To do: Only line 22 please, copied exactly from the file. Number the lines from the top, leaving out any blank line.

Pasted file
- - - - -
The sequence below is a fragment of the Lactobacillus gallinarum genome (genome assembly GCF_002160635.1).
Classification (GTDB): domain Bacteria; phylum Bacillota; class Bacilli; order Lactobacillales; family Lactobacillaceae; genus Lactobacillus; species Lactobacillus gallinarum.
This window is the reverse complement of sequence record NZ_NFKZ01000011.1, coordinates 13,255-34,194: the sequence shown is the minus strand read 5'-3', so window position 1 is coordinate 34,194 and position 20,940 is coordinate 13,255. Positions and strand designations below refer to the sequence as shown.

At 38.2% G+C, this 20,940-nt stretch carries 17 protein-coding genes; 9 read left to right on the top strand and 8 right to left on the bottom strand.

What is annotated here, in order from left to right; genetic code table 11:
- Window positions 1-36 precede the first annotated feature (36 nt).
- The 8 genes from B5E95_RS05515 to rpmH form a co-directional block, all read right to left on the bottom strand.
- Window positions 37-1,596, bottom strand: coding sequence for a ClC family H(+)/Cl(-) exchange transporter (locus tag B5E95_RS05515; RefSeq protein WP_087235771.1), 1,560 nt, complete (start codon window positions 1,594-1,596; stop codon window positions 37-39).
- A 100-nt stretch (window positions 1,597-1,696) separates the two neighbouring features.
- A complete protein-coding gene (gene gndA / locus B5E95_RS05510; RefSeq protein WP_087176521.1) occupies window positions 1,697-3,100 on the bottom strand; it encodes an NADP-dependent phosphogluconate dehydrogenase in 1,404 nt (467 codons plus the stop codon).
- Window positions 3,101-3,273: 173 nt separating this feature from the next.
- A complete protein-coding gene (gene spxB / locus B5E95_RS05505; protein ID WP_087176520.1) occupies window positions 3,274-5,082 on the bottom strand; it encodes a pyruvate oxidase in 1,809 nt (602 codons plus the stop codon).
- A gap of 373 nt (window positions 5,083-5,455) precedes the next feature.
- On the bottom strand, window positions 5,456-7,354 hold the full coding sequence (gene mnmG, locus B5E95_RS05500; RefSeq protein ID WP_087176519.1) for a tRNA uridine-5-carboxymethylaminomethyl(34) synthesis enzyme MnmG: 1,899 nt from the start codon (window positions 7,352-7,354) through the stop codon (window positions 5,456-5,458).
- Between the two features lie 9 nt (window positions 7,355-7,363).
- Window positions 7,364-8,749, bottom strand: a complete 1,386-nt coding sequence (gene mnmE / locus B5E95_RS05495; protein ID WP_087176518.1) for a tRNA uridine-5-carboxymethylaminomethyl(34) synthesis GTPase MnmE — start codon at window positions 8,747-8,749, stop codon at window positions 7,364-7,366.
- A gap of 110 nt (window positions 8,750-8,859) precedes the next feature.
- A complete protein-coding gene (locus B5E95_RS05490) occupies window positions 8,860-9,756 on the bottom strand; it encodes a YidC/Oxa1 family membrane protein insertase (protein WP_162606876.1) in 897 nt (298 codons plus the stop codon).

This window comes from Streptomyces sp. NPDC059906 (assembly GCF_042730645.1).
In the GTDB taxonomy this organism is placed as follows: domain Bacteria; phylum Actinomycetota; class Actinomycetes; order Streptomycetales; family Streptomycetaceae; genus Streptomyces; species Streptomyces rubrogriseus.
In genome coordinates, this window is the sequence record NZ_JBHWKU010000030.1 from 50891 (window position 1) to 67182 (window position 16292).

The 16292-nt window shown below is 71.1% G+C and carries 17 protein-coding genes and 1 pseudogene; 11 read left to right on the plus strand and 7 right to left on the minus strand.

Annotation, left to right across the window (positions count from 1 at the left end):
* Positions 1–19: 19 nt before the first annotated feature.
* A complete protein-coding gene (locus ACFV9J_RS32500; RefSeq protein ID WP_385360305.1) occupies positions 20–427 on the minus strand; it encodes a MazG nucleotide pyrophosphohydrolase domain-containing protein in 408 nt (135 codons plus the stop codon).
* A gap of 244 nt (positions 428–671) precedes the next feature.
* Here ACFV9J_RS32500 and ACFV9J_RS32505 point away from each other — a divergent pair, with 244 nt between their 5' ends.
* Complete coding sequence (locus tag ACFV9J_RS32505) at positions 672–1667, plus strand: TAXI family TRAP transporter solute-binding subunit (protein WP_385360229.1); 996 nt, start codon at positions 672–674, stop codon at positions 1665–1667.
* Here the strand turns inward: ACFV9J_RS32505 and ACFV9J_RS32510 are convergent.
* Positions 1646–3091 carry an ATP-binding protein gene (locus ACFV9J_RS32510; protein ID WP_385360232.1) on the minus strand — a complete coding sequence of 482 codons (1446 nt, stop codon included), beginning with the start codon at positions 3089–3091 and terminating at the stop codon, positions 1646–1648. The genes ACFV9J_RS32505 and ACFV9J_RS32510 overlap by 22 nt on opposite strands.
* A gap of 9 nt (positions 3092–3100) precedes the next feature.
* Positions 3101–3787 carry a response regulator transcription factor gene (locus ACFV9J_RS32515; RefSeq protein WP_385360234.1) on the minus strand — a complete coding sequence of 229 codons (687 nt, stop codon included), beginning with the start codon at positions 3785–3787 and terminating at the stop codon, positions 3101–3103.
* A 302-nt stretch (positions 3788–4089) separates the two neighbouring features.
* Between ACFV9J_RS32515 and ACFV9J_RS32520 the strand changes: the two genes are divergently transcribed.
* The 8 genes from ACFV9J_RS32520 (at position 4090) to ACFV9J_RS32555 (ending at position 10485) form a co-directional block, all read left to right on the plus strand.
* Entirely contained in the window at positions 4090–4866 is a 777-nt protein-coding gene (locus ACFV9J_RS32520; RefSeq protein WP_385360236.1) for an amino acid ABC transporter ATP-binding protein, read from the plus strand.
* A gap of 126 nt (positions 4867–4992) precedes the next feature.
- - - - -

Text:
The 16292-nt window shown below is 71.1% G+C and carries 17 protein-coding genes and 1 pseudogene; 11 read left to right on the plus strand and 7 right to left on the minus strand.